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    Buying illegal tobacco in danger of becoming normalised, report finds

    Illegal tobacco and non-compliant vapes seized from Rushden shops (Photo: North Northamptonshire Council)

    Buying illegal tobacco products is in danger of becoming normalised behaviour, with four in 10 (43 per cent) adult smokers now finding themselves comfortable with the idea of buying cigarettes, even if they know they are produced or sold illegally, a new study has found.

    The report, “Fighting the Dark Underworld: How the illegal trade in tobacco threatens to overwhelm us”, noted that compromised living standards are forcing greater numbers of consumers into making difficult lifestyle decisions, creating ripe environments for criminals to push a larger number of smokers towards cheaper illegal channels and illegal products.

    The study commissioned by JTI sheds new light on the pervasiveness of organised crime within global society, focusing on four countries with high levels of illicit tobacco trade: Canada, France, Philippines, and the UK.

    “A combination of factors ranging from poor border controls and ineffective penalties to corruption, excessive taxation and legislation, are contributing to both the increase in demand for illicit products while making it easier for criminals to grow substantial criminal empires,” said Vincent Byrne, global anti-illicit trade operations director, JTI.

    The report highlights key indicators – found across the four countries – that are allowing illegal trade to flourish, and these include excessive taxation and loss in government revenue globally that funds criminal activity, the challenge to enforcement due to the rapid technological progress, not cracking down on illegal tobacco trade to curb other serious crime and existing penalties being not severe enough to deter criminals, along with the cost of living crisis, which leads to black market purchasing decisions.

    According to the World Bank, governments globally are estimated to be losing out on $40-50 billion annually in excise alone due to consumers being lured into buying illegal tobacco products. According to 88 per cent surveyed in the study, governments’ inability to collect tax revenue because of illegal trade is a significant issue.

    The criminal shift towards e-commerce and the advancement of Artificial Intelligence is leading to an increased sophistication of production, distribution, and sale of illegal goods. Of those adult smokers surveyed, 14 per cent have claimed to have recently purchased illegal tobacco via social channels.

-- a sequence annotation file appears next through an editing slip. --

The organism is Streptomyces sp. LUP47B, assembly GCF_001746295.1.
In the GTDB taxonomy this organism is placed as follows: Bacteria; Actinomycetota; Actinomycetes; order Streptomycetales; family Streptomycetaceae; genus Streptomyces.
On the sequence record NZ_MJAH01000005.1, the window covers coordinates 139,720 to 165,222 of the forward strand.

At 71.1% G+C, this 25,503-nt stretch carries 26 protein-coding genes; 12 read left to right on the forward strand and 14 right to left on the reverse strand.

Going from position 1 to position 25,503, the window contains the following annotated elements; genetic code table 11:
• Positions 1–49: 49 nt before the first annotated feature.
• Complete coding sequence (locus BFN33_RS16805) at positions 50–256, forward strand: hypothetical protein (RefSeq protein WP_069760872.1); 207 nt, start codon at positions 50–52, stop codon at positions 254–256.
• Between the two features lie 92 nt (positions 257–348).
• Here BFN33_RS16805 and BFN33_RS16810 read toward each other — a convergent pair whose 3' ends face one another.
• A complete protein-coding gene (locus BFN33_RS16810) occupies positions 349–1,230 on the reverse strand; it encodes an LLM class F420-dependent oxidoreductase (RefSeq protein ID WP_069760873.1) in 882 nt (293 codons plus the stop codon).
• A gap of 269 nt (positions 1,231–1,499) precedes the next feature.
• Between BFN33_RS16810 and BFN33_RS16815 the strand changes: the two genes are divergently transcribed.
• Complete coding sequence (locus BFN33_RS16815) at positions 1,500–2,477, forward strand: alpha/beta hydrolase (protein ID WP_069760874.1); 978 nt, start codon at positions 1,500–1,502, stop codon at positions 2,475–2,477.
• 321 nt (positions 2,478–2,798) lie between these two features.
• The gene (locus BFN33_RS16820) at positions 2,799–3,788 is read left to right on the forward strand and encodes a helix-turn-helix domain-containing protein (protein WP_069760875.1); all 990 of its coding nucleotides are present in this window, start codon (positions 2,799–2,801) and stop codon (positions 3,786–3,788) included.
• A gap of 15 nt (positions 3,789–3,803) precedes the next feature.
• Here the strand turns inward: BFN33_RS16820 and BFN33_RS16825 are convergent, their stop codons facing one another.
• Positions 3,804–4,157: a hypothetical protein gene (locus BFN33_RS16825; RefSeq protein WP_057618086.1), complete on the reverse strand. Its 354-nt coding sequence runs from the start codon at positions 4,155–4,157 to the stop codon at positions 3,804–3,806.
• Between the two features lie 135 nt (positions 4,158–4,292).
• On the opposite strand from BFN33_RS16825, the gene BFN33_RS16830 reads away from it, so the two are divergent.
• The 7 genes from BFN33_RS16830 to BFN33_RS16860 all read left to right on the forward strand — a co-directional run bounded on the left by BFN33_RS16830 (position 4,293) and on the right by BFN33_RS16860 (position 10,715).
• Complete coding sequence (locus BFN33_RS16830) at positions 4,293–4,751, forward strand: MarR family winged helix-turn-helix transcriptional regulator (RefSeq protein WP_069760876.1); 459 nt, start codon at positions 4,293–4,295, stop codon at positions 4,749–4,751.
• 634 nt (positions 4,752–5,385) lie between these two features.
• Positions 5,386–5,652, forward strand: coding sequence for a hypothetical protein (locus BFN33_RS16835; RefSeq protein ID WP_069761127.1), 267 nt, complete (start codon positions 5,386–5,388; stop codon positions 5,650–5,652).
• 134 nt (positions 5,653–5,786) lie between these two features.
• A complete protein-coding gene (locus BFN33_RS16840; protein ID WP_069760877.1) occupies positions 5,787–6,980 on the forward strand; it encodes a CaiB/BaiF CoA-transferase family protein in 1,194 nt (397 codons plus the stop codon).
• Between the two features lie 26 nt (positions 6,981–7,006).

The study found that policy makers underestimate the extent of the worry for the public, with 50 per cent of respondents citing illegal tobacco trade as being a threat to their country, which is close to parity with those citing drugs/narcotics (54 per cent) and terrorism (49 per cent) as national dangers. The sale of illegal tobacco is not a victimless crime, according to 61 per cent of those surveyed.

    “While the drivers fueling illegal trade are evident in each of the four countries, they have global impact,” Byrne said. “Given the borderless nature of illegal trade, in the future, countries that currently do not have an illicit tobacco problem, are advised to notice the triggers to avoid the onset and spread of criminality linked to illicit trade in their countries.”

    The study found that 72 per cent of UK adult tobacco consumers would be happier paying the tax on tobacco products if the government spent more of these taxes on law enforcement.

    While many UK authorities, including Customs & Excise, Trading Standards, Border Force, the police, and the National Crime Agency, have significant roles to play in tackling illegal trade, often times they have conflicting and overlapping responsibilities and dwindling resources.

    The HMRC estimates that in 2021, the loss in revenue to the UK exchequer due to illegal tobacco trade was a steep £2.5 billion.

    This comes as the country is experiencing its largest ever cost-of-living crisis, with public debt standing at over 184 per cent GDP, and with 11.7 million of the UK’s 67 million population living in poverty according to official figures.

    The report says harsher deterrents and penalties are needed for criminals who are only too eager to exploit these loopholes.

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